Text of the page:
Launching a product has never been easier…or is it?
Karl R. LaPan, President & CEO, The NIIC
So, you have an excellent idea for a new product? Exciting times are ahead, no doubt. However, you also have your work cut out for you to take yours from concept to reality. Today, there is a strong emphasis on speed to market, reducing development times and commercializing in ways that are faster, cheaper, better, and smarter. Despite what contemporary models show and say, commercialization is not always a linear and straightforward process.
Learn from the most seasoned entrepreneurs and be prepared to launch, taking into account these three key challenges:
Developing a product requires the expertise of all types and the scope and scale of the work will vary according to the technical complexity. For example, creating a new hardware product will likely require a small team of product developers. Unless you are are the one in five early-stage companies likely to obtain any outside investment, many startups outsource their initial R&D or contract moonlighting workers to complete their first product concepts.
The good news? The gig economy means that freelancers are a valuable resource that innovators of the past did not have at their disposal. The growing base of contract workers will no doubt be a boon to startups. Bureau of Labor statistics on the gig economy shows continued growth from 55 million contingent workers in 2017 to 57 million gig workers in the US economy, amounting to a staggering 36% of all US workers.
Implementing market feedback
The buzz today is customer discovery and validation. The idea is to get out of the product development lab and into real-time customer feedback and to integrate the learnings quickly and seamlessly in the product development process. Many business builders are not receptive to customer feedback and fight the input every step of the product development cycle. Remember, the idea is to solve someone else’s problem or pain, not your own.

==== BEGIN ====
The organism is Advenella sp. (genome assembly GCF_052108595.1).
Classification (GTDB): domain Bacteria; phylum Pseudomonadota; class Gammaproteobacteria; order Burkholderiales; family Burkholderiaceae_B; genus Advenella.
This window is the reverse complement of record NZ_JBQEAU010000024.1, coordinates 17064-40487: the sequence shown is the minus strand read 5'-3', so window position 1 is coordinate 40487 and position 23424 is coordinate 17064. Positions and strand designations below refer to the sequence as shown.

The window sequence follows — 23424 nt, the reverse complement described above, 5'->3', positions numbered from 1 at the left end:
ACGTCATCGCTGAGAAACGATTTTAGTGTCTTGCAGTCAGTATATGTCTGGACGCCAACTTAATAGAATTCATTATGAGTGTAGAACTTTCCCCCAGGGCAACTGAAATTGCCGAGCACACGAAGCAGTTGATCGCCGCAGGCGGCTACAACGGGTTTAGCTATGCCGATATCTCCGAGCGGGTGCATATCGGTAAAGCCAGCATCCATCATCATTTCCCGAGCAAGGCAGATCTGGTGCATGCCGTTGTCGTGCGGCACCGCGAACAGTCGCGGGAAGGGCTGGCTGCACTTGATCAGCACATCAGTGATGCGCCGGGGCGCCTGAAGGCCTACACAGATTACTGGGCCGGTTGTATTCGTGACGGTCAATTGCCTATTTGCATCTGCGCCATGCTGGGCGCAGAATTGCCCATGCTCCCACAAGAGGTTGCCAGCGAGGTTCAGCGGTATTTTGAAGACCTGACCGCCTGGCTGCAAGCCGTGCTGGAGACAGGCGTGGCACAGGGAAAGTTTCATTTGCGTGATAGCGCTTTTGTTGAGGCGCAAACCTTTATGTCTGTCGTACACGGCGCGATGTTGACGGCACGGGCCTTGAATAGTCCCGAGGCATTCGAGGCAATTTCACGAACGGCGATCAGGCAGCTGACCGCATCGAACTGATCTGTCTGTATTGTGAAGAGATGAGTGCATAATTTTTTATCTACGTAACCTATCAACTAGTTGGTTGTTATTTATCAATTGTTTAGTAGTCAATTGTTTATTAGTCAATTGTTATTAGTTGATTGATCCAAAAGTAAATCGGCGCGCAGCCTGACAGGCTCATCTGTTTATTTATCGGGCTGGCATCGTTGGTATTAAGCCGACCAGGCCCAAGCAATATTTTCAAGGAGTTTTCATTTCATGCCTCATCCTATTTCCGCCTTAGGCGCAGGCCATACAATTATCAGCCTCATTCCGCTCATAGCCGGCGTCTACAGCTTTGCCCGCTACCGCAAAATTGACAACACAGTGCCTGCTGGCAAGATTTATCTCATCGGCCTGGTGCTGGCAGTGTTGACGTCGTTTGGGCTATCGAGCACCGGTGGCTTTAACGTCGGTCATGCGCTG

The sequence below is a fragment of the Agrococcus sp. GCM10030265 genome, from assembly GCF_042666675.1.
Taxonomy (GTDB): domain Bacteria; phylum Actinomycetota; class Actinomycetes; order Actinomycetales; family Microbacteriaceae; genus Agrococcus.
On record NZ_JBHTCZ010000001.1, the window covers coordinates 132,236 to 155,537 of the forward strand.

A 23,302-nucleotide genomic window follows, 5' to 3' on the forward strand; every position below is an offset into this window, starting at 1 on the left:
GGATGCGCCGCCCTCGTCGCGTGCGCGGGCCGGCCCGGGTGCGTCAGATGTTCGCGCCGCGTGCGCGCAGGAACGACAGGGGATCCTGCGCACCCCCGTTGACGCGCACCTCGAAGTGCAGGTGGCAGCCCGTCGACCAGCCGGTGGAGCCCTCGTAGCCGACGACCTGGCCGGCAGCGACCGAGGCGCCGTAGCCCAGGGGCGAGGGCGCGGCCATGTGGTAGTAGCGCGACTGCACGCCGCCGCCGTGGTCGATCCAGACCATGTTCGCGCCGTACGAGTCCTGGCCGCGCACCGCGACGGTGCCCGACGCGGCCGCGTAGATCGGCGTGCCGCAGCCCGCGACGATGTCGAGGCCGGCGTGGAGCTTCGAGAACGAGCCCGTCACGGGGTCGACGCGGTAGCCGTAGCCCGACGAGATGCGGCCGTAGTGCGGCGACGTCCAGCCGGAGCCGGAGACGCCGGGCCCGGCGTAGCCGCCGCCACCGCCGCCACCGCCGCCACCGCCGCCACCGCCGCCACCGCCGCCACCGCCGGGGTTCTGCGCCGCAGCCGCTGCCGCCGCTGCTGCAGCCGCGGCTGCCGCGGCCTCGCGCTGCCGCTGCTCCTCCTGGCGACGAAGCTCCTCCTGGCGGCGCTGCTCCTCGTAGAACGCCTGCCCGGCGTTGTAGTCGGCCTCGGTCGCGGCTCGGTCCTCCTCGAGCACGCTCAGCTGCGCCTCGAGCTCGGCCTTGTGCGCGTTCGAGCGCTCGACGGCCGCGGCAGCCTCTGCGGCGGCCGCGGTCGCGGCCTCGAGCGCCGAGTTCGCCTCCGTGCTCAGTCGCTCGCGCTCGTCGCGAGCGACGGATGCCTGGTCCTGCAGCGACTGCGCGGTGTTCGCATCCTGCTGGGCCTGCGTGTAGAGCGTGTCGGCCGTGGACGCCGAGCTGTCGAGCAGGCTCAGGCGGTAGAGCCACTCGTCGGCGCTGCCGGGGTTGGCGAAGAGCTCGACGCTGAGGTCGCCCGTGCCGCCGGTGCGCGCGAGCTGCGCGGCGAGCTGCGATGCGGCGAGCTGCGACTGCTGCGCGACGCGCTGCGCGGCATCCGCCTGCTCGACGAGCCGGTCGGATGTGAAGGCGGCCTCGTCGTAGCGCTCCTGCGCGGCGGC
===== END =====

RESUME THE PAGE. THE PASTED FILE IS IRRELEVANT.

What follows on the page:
Target market feedback can be golden when incorporated into the product. However, it can be a time and resource-intensive process. The software can allow you to release a simple version quickly (minimum viable product), gather feedback, and integrate it into the next version.
Still, the fact remains that it’s nearly impossible to know what consumers want to buy until you have a viable product. However, physical products require a considerable investment of time and effort in navigating the complexities of developing, prototyping, pre-producing, and manufacturing the product before you can gather substantive market and use-case feedback.
One workaround is to sell the product before you make it. That might mean pre-selling the product on your website or running a crowdfunding campaign. Both of these strategies will require brand recognition and an interested audience (many of whom are first to try new and innovative things), so start building a following now and follow the best practices rubric for how to make your crowdfunding efforts worthwhile.
Many people that talk about producing a product want to build their manufacturing plants. Given the capital intensity, the sizable investment, the unlikely ability to reach scale, most business builders should look at contract manufacturing to meet their needs and redirect their limited cash to other aspects of their product’s value chain.
Once manufacturing is live, cash flow can be a real challenge. Many factors are at play – redesigning the product for manufacturability, paying the production in advance, having to order a minimum quantity of the product and have inventory on hand, and navigating the working capital challenges of getting paid 30-90 days after shipment. All of these factors put pressure and strain on the business builder. Some business builders have been successful at getting attractive payment terms (especially if they have pre-existing relationships in the industry) and others have relied upon factoring or angel investors to provide the funding to navigate the difficulties of the working capital cycle. Please don’t underestimate how much time it might take to build a credible distribution and supply chain for your product.
There are high failure rates for new products. We see the successes but not always the failures. Remember, the Microsoft Zune? I bet not! Microsoft lost nearly $290 Million on it and sold just over 2 million of them. Apple sold over 300 million iPods.
If you have successfully launched a physical product, what lessons have left a mark on you? What would you do differently if you could start over?